A Little bit about me...

I'm a Structural Engineer, specialising in conservation, at Hurst Peirce + Malcolm in London. I don't wear tweeds, am not particularly "cultured" and I'm not that old, but I do care passionately about the conservation of old buildings. I am a Chartered Structural Engineer, a member of The SPAB (formerly on the founding committee of the reborn Berks, Bucks & Oxon Regional Group), a Friend of SAVE Britain's Heritage and have recently completed a PD Diploma in conservation at West Dean College, with a view to achieving CARE accreditation. I hope to give you regular updates on my trials and tribulations as well as some insight into projects I am involved with and things I believe in.

Be patient with me - I'm no writer and I'm normally up to my eyeballs at work........

All views expressed here are my own.

Hurst Peirce + Malcolm, Celtic House, 33 John's Mews, Holborn, London WC1N 2QL

07854 624692 - richardsalmon9@gmail.com


Thursday, 19 July 2012

'Wear & Tear' to Roofs: What I really said to The Sun

This is not a complaint, just a clarification.

So, only my second ever mention* in the national press. And in The Sun too! I appreciate Jane had a hard job on her hands editing a mass of information down to a few column inches. This is Wednesday's Cashflow feature story as it appeared (including my much condensed paragraph) revealing the impact that the current bizarre weather may be having on our buildings. The message got lost in the edit, so I thought  I'd post it here, in full.

The story goes something like this: Having seen this blog, Jane approached me for my thoughts on the new 'wear and tear' get out clause being adopted by some insurers, as highlighted in the case of the Stockwell (Will Self, et al) terraced houses parapet collapse, I replied as follows:-

"There is an onus on householders to maintain their roofs. Primarily to stop the rain getting in, but also from a structural adequacy perspective. There are three main things that can damage (or lead to damage of) the structure of a roof:

1. Adding weight that it wasn’t designed to carry (ie changing from slates to tiles, adding solar panels etc)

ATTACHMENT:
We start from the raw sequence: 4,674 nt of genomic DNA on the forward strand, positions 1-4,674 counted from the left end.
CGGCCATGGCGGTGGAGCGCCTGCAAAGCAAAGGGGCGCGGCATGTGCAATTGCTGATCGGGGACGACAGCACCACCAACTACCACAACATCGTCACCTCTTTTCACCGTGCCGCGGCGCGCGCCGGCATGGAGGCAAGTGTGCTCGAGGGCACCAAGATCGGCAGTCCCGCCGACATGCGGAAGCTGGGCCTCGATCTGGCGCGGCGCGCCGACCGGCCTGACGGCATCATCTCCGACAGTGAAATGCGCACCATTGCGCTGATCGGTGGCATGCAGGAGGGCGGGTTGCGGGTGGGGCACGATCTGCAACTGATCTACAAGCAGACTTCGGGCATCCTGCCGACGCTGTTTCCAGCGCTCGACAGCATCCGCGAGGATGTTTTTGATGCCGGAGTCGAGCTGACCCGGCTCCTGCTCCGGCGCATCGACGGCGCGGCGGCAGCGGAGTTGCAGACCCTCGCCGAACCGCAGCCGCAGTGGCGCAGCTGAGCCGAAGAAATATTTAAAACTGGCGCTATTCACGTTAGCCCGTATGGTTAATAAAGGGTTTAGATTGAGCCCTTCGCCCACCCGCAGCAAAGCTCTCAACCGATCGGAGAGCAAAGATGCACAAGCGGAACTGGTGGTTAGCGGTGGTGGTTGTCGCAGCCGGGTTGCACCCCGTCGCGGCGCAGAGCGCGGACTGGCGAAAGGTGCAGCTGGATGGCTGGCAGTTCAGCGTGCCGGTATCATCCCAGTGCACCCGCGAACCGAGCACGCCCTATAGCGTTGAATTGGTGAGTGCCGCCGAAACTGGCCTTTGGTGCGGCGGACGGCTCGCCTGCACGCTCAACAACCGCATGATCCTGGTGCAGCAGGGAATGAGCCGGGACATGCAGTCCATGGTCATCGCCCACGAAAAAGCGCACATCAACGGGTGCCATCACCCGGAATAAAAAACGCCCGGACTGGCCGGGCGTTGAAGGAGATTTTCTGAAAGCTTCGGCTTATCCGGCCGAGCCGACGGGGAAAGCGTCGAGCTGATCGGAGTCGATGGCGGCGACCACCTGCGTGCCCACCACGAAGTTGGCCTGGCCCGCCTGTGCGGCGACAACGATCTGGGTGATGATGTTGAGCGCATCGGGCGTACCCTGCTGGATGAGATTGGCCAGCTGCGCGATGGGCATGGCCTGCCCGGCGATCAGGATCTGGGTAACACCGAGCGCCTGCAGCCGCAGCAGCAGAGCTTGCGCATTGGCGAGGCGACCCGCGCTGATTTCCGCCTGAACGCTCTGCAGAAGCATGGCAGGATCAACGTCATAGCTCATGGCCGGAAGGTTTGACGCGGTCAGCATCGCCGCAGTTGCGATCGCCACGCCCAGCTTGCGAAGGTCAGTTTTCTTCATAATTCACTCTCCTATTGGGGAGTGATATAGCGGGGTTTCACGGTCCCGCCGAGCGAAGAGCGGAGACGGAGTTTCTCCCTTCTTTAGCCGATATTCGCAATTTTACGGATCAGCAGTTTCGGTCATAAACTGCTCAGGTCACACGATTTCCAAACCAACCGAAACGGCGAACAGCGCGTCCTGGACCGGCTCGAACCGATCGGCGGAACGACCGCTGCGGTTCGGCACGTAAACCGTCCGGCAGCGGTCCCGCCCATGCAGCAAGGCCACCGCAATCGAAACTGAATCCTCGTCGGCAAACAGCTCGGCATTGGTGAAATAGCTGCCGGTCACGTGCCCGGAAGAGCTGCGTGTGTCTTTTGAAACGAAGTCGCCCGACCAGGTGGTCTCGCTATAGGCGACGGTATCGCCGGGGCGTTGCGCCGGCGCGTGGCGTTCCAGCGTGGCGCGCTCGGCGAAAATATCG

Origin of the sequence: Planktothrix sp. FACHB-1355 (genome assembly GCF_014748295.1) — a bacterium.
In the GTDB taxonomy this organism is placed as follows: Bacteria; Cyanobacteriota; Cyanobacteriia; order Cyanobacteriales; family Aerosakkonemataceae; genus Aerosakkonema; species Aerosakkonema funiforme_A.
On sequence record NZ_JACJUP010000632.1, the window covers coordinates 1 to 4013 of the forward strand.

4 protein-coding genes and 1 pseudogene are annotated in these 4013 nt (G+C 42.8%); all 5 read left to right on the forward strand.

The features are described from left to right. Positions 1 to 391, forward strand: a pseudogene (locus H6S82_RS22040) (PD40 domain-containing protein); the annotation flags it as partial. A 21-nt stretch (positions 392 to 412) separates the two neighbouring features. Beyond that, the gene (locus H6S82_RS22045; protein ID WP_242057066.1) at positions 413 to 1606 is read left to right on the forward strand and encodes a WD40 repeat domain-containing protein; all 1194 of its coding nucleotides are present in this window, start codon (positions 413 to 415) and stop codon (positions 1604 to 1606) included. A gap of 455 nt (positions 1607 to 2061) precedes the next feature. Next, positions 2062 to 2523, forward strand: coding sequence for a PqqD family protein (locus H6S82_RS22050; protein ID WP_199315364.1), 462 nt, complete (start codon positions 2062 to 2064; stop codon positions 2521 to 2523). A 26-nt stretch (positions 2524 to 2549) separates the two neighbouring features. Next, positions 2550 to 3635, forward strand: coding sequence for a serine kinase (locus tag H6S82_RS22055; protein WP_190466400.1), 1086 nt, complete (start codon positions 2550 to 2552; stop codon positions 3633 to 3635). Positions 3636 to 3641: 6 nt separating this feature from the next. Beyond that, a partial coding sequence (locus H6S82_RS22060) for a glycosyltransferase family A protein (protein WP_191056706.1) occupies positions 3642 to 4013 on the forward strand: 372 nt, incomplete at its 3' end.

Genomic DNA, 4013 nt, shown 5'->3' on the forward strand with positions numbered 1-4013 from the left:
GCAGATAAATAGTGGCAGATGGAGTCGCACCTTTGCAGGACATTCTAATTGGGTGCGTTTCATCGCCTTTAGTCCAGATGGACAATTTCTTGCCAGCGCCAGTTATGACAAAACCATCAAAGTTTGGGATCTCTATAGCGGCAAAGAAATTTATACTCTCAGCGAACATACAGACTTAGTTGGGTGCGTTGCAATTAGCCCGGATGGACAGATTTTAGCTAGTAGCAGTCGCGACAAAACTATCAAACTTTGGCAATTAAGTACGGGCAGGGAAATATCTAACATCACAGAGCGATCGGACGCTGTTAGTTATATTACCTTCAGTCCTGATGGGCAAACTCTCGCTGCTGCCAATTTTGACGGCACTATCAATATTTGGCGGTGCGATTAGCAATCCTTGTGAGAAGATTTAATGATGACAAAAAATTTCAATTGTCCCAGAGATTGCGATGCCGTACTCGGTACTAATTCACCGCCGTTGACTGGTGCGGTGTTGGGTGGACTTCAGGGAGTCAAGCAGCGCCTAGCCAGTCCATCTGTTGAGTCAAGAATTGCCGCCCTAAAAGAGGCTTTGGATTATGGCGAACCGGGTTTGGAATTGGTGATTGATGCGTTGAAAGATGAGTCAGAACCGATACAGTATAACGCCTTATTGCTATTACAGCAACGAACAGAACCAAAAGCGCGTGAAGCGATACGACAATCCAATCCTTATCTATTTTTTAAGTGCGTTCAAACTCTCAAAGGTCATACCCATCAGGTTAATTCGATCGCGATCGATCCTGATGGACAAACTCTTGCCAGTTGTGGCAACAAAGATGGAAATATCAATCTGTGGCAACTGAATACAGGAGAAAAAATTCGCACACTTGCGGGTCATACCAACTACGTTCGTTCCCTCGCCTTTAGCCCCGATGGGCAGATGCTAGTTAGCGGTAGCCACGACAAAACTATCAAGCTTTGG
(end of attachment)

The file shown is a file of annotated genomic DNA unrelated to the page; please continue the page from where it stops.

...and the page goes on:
2. Not fixing roof leaks, which can cause rot/woodworm in the timbers.

3. Adding too much insulation and/or blocking ventilation to the roof space, which can also lead to timber rot/woodworm.

Ideally roofs should be regularly inspected for defects and those defects remedied asap. If you can avoid all three of the issues above, your roof structure will be fine.

But I do not believe that this should solely be in the hands of the owners and insurers should bear some responsibility when things go wrong.

Well maintained roofs can last for hundreds of years, if not a thousand or more (just look at our cathedrals).

“Diurnal drift” is something that occurs on a daily basis (to varying degrees) and well maintained roofs can quite easily cope with this movement as timber structures are inherently flexible. The main problem occurs when you introduce masonry (ie gable walls or parapets).

In my opinion, the primary issue with the Stockwell case was not roof collapse at all (you can clearly see the roofs still intact) but the collapse of the parapet wall which, I am guessing, was not securely tied back into the roof structure and therefore got pushed over when the roof ‘expanded’ in the warmer temperatures. (There are probably other structural issues at the base of the parapet, but I can’t comment on that). This lack of strapping masonry elements back into roofs is very common in old buildings."



I probably should have mentioned keeping gutters clear too, but was really keen to stress the point about masonry gables and parapets. Still, its a lesson for the future. Get even more precise and to the point! Well, it is The Sun, after all. Onward & upward....


(*- First ever mention:- Winning The Times Fantasy Cricket League - (stage 1) c.1995)

6 comments:

  1. Just like how bridges are adjusted in metal frames, roofs must also be built to adjust to the weather changes. Metals expand in hot weather, and they go back to original length during cold weather. I like your blog, Richard! I’m hoping we can exchange more information about roofs and construction in general.

    Missie Rice

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    Replies
    1. Hi Missie,

      Thank you for your kind comments. Happy to chat anytime :-)

      Delete
  2. I agree that metal roofs are the best kind of roofing even if it’s a bit more pricey because it can withstand extreme weather conditions for a long period of time. I think that it is a good investment not only because you get your money’s worth but it also relieves you of worries during bad weather.

    Eugene Head

    ReplyDelete
  3. “Well maintained roofs can last for hundreds of years, if not a thousand or more (just look at our cathedrals).” All roofs need proper maintenance to stay in good condition. Aside from this, with regular maintenance, leaks and other roof problems can be detected and the earlier it is resolved, the better.

    ReplyDelete
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